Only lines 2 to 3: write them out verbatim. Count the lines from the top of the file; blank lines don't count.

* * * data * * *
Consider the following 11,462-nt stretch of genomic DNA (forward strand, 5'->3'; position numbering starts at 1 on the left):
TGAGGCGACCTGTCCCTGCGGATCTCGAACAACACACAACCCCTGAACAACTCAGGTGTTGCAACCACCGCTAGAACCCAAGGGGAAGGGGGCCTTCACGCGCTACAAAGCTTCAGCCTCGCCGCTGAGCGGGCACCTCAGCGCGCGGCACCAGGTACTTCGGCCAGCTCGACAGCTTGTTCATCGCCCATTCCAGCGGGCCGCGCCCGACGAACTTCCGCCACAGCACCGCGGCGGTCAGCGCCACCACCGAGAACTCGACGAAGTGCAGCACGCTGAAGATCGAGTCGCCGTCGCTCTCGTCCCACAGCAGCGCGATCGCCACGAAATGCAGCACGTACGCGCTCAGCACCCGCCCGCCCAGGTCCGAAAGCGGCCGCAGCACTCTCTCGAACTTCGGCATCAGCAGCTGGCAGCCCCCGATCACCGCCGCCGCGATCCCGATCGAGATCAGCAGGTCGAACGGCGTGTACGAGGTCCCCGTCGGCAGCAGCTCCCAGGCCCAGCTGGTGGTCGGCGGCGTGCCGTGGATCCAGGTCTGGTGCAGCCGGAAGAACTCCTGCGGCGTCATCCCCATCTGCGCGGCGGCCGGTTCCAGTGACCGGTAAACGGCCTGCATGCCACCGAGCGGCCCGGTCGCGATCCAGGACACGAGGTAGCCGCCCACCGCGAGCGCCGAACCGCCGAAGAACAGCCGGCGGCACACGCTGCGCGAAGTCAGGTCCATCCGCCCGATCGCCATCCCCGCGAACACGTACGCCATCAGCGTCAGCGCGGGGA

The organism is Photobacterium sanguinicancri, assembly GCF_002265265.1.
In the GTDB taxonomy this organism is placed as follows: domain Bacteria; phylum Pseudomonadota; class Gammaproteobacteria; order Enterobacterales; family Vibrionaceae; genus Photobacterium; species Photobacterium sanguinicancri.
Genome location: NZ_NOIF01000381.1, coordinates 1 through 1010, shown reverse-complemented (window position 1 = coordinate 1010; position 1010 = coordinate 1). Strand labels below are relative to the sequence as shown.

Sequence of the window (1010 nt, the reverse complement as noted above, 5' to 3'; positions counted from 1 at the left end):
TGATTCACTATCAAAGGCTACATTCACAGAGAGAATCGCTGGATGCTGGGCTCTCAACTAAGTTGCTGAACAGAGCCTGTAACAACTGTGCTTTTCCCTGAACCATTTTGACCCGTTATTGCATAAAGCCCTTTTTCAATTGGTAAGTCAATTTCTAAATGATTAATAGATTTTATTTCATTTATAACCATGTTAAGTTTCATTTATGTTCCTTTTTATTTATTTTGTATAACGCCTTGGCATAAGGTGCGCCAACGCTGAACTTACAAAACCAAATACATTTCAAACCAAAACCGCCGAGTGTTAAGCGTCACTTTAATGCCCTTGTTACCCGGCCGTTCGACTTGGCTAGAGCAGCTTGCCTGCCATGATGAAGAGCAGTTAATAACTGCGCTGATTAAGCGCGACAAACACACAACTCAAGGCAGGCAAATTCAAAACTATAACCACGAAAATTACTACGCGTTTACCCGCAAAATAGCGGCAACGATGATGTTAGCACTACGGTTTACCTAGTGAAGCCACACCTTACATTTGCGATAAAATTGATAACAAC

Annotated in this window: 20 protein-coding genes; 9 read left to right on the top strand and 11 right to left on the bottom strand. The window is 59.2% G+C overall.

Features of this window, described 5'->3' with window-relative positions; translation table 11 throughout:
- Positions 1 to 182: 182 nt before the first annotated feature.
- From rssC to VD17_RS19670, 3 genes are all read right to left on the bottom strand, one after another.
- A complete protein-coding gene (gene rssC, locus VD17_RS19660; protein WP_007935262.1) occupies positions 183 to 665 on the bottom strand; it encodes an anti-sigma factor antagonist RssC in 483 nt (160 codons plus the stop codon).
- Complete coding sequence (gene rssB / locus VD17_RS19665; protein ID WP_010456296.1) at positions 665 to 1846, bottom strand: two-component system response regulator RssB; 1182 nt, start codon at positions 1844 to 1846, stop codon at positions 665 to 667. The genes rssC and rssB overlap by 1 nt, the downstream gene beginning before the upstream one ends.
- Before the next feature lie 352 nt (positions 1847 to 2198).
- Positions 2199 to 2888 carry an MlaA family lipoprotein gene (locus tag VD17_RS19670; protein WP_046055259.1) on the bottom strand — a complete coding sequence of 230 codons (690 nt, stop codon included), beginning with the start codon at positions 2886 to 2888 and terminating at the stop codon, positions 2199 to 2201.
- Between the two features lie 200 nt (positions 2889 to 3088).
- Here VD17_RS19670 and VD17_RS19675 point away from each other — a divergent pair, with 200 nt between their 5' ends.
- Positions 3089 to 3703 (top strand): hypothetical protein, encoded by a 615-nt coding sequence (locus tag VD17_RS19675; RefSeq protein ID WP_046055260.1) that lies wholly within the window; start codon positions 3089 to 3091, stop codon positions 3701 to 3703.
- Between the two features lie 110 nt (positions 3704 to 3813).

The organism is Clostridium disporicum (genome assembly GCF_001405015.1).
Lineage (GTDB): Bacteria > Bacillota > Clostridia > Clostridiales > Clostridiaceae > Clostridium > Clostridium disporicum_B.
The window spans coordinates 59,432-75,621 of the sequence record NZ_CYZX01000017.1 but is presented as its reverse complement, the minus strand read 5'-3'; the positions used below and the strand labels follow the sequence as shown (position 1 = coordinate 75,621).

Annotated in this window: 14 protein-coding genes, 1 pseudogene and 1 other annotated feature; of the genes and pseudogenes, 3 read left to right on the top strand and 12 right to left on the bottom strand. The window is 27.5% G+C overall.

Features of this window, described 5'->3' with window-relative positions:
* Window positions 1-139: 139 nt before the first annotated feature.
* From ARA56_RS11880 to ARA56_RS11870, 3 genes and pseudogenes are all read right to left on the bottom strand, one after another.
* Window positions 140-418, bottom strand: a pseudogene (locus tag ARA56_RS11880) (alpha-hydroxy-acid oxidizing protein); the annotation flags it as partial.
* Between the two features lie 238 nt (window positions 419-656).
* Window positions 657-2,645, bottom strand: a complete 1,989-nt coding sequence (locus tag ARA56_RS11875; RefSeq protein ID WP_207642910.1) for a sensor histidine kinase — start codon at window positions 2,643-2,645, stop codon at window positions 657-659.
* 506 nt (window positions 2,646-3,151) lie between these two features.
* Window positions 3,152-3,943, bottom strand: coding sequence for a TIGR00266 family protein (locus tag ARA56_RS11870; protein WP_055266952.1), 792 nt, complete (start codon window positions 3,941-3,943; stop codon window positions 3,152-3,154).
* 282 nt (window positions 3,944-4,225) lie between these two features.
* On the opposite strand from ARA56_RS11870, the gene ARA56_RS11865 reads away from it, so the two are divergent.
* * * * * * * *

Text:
TGAGGCGACCTGTCCCTGCGGATCTCGAACAACACACAACCCCTGAACAACTCAGGTGTTGCAACCACCGCTAGAACCCAAGGGGAAGGGGGCCTTCACGCGCTACAAAGCTTCAGCCTCGCCGCTGAGCGGGCACCTCAGCGCGCGGCACCAGGTACTTCGGCCAGCTCGACAGCTTGTTCATCGCCCATTCCAGCGGGCCGCGCCCGACGAACTTCCGCCACAGCACCGCGGCGGTCAGCGCCACCACCGAGAACTCGACGAAGTGCAGCACGCTGAAGATCGAGTCGCCGTCGCTCTCGTCCCACAGCAGCGCGATCGCCACGAAATGCAGCACGTACGCGCTCAGCACCCGCCCGCCCAGGTCCGAAAGCGGCCGCAGCACTCTCTCGAACTTCGGCATCAGCAGCTGGCAGCCCCCGATCACCGCCGCCGCGATCCCGATCGAGATCAGCAGGTCGAACGGCGTGTACGAGGTCCCCGTCGGCAGCAGCTCCCAGGCCCAGCTGGTGGTCGGCGGCGTGCCGTGGATCCAGGTCTGGTGCAGCCGGAAGAACTCCTGCGGCGTCATCCCCATCTGCGCGGCGGCCGGTTCCAGTGACCGGTAAACGGCCTGCATGCCACCGAGCGGCCCGGTCGCGATCCAGGACACGAGGTAGCCGCCCACCGCGAGCGCCGAACCGCCGAAGAACAGCCGGCGGCACACGCTGCGCGAAGTCAGGTCCATCCGCCCGATCGCCATCCCCGCGAACACGTACGCCATCAGCGTCAGCGCGGGGA

The organism is Photobacterium sanguinicancri, assembly GCF_002265265.1.